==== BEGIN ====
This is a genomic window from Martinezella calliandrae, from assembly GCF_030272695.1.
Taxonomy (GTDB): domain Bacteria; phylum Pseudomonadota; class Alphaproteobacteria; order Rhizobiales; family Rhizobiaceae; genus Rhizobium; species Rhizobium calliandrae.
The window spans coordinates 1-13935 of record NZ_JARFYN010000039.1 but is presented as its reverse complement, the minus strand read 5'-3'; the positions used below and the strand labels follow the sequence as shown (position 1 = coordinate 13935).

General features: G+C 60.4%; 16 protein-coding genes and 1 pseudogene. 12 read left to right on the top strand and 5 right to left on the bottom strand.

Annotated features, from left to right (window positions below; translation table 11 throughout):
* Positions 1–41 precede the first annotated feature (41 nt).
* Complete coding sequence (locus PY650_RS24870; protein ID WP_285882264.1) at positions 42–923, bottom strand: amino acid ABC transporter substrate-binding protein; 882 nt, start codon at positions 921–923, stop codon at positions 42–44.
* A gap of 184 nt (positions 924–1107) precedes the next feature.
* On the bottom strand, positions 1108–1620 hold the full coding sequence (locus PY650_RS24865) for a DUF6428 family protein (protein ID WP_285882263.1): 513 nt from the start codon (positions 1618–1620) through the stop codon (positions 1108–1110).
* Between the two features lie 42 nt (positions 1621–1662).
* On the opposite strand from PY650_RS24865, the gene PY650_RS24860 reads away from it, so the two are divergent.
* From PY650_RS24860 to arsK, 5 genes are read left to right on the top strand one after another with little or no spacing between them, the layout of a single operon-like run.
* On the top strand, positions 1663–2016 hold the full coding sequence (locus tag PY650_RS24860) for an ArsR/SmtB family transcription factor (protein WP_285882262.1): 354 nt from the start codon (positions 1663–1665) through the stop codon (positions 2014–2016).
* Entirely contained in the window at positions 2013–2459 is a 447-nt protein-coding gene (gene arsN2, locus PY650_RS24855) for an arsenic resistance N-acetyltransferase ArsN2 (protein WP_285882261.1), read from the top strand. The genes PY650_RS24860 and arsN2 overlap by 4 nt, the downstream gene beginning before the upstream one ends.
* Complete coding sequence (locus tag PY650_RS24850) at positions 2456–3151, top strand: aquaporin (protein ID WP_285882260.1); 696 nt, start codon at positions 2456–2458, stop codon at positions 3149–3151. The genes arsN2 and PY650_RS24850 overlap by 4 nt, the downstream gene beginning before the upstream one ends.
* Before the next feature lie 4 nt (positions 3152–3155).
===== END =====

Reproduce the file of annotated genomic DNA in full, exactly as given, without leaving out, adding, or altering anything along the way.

This is a genomic window from Martinezella calliandrae, from assembly GCF_030272695.1.
Taxonomy (GTDB): domain Bacteria; phylum Pseudomonadota; class Alphaproteobacteria; order Rhizobiales; family Rhizobiaceae; genus Rhizobium; species Rhizobium calliandrae.
The window spans coordinates 1-13935 of record NZ_JARFYN010000039.1 but is presented as its reverse complement, the minus strand read 5'-3'; the positions used below and the strand labels follow the sequence as shown (position 1 = coordinate 13935).

General features: G+C 60.4%; 16 protein-coding genes and 1 pseudogene. 12 read left to right on the top strand and 5 right to left on the bottom strand.

Annotated features, from left to right (window positions below; translation table 11 throughout):
* Positions 1–41 precede the first annotated feature (41 nt).
* Complete coding sequence (locus PY650_RS24870; protein ID WP_285882264.1) at positions 42–923, bottom strand: amino acid ABC transporter substrate-binding protein; 882 nt, start codon at positions 921–923, stop codon at positions 42–44.
* A gap of 184 nt (positions 924–1107) precedes the next feature.
* On the bottom strand, positions 1108–1620 hold the full coding sequence (locus PY650_RS24865) for a DUF6428 family protein (protein ID WP_285882263.1): 513 nt from the start codon (positions 1618–1620) through the stop codon (positions 1108–1110).
* Between the two features lie 42 nt (positions 1621–1662).
* On the opposite strand from PY650_RS24865, the gene PY650_RS24860 reads away from it, so the two are divergent.
* From PY650_RS24860 to arsK, 5 genes are read left to right on the top strand one after another with little or no spacing between them, the layout of a single operon-like run.
* On the top strand, positions 1663–2016 hold the full coding sequence (locus tag PY650_RS24860) for an ArsR/SmtB family transcription factor (protein WP_285882262.1): 354 nt from the start codon (positions 1663–1665) through the stop codon (positions 2014–2016).
* Entirely contained in the window at positions 2013–2459 is a 447-nt protein-coding gene (gene arsN2, locus PY650_RS24855) for an arsenic resistance N-acetyltransferase ArsN2 (protein WP_285882261.1), read from the top strand. The genes PY650_RS24860 and arsN2 overlap by 4 nt, the downstream gene beginning before the upstream one ends.
* Complete coding sequence (locus tag PY650_RS24850) at positions 2456–3151, top strand: aquaporin (protein ID WP_285882260.1); 696 nt, start codon at positions 2456–2458, stop codon at positions 3149–3151. The genes arsN2 and PY650_RS24850 overlap by 4 nt, the downstream gene beginning before the upstream one ends.
* Before the next feature lie 4 nt (positions 3152–3155).